Another source of support is from residents who believe Wal-Mart will raise property values around the area.
"When you look at what Wal-Mart is doing to property values, I don't see how you can be against it," said Barry Seidel, a Sarasota real estate broker who specializes in land along the Tamiami Trail. "I've told people for years that the growth had to come south from Sarasota. It was squeezing out like a tube of toothpaste. This is making me look like a genius."
Property along U.S. 41 in Osprey that sold for less than $5 a square foot several years ago has tripled in price, Seidel said, attributing the increase to Wal-Mart.
"Everybody wants to be around Wal-Mart," he said.
That includes longtime residents who are remodeling their homes and cleaning up their yards at a rate Johnson never has seen before.
"Some of these homes have increased in value 50 percent or more," she said. "They see this as an area that is really taking off."
One of the prime beneficiaries of rising property values is Rodriguez himself. In addition to the 20 acres he owns for the Wal-Mart site, Rodriguez has accumulated nearly 40 more acres nearby.
Last week, he unveiled plans for Grand Oak Village, a development of small shops, offices, apartments and homes running just north of the Wal-Mart from U.S. 41 to Old Venice Road. The village will include street-side parking and apartments above businesses, with a public library in the center. He said he hopes for the businesses to be divided "50-50" between national chains and independents.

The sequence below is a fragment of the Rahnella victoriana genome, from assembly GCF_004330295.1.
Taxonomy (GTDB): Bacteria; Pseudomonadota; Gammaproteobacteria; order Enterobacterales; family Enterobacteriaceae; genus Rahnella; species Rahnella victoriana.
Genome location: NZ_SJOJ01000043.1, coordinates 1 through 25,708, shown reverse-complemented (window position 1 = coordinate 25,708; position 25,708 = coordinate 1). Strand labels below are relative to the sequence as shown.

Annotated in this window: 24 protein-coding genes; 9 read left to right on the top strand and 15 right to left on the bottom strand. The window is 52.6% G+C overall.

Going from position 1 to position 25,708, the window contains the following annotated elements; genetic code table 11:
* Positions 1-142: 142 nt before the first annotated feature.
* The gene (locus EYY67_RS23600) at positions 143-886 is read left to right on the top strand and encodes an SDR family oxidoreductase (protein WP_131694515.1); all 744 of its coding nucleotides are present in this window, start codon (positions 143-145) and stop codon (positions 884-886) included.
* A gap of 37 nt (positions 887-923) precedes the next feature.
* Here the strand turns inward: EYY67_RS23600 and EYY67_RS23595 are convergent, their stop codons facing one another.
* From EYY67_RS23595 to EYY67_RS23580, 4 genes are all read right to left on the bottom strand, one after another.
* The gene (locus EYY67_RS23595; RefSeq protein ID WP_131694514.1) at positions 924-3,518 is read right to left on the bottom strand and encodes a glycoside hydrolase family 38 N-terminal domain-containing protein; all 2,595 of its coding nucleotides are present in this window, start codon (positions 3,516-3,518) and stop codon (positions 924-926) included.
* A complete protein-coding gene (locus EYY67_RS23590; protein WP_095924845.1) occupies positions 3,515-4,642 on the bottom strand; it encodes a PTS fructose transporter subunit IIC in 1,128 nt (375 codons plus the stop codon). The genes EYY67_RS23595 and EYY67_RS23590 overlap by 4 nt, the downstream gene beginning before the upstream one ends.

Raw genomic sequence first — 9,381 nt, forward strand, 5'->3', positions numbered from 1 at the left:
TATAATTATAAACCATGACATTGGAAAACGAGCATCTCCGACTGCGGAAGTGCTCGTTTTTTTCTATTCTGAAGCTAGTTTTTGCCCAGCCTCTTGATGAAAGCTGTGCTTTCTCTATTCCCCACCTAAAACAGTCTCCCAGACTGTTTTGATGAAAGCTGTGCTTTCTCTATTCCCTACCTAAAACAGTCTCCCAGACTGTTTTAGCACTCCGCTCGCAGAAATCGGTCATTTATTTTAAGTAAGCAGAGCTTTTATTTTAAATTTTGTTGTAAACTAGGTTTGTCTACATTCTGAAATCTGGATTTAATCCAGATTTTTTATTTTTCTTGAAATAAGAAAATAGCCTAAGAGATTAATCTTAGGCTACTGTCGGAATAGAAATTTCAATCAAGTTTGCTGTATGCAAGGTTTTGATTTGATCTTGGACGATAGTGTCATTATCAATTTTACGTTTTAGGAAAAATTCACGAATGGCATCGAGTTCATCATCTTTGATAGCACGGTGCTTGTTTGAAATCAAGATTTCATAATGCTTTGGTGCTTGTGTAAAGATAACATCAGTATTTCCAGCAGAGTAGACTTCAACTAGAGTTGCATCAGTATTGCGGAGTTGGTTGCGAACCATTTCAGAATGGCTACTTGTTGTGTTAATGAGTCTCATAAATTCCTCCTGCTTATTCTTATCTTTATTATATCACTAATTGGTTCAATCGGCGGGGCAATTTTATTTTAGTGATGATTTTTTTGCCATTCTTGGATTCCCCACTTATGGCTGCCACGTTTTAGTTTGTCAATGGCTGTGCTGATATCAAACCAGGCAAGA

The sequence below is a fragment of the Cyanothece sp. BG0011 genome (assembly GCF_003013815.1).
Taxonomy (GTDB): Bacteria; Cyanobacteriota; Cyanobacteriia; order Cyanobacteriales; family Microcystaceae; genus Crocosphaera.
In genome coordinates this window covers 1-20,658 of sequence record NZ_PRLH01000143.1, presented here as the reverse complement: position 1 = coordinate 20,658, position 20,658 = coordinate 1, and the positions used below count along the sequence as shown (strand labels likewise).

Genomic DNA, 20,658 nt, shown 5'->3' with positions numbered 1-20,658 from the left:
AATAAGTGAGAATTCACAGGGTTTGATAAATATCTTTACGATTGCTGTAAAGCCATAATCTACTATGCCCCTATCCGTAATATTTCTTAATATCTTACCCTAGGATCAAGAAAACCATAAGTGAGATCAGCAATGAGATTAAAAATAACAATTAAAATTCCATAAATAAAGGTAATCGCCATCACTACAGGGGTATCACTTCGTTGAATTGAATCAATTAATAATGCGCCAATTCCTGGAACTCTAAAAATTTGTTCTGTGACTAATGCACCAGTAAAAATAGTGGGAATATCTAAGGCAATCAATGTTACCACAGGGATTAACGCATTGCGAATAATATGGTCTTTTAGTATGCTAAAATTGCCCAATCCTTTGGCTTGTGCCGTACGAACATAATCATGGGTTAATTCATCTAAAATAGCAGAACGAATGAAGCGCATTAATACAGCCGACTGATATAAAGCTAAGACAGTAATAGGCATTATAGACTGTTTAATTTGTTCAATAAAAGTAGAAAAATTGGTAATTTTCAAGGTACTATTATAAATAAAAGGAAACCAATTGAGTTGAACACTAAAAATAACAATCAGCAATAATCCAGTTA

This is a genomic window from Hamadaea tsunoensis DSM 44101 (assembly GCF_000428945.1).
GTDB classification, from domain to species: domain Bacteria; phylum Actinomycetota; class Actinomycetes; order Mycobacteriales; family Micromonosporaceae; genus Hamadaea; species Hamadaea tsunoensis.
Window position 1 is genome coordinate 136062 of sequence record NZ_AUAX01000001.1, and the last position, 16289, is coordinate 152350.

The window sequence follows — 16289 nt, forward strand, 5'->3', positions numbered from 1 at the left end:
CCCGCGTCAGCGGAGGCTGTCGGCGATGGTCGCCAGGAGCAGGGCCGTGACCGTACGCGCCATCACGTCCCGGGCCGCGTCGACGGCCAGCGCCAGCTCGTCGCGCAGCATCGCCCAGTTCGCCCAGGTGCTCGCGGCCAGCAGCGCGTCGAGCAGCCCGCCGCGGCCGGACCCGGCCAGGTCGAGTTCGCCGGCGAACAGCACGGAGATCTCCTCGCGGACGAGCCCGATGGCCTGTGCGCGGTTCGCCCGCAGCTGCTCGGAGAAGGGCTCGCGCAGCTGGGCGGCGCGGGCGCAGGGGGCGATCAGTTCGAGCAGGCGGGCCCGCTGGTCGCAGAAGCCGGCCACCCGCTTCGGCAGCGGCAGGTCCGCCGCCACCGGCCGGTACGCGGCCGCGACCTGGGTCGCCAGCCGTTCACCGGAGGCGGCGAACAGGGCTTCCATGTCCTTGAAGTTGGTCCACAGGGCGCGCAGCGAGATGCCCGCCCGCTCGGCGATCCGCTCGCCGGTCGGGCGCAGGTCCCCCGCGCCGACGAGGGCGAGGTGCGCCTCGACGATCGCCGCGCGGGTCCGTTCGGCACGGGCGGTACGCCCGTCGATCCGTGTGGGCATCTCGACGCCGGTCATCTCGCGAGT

It is a project that would not be sustainable, Rodriguez said, without having Wal-Mart as a destination point.
Leland, the only member of the Osprey Revitalization Committee to vote against Wal-Mart, said he fears that "this will be our future. We were trying to get this little town up and humming and what do we do? We climb into bed with Wal-Mart. We'll be just another town with a Wal-Mart and a bunch of other chain stores, and our money will go to Bentonville, Ark."
Leland has been a voice in the wilderness.
Jack Perkins, a Casey Key resident and host of the A&E TV show "Biography," disputed that Wal-Mart would suck the character out of the community.
"I don't want to sound like a commercial for Wal-Mart, but I shop there myself," he said. "The (Tamiami) Trail in Osprey was shriveling up and dying. How could anyone say that this wouldn't be an improvement?"
More than putting their faith in Wal-Mart, residents seem to be banking on Rodriguez. They say they trust him to see that the job is done right. "Henry could have made his money a year or two ago by putting in a Home Depot without a zoning change and gotten out of here," Perkins said.
"But he listened to the people and gave them what they wanted. There is an underlying humility about Henry that doesn't allow him to do anything arrogant. He remains a mensch."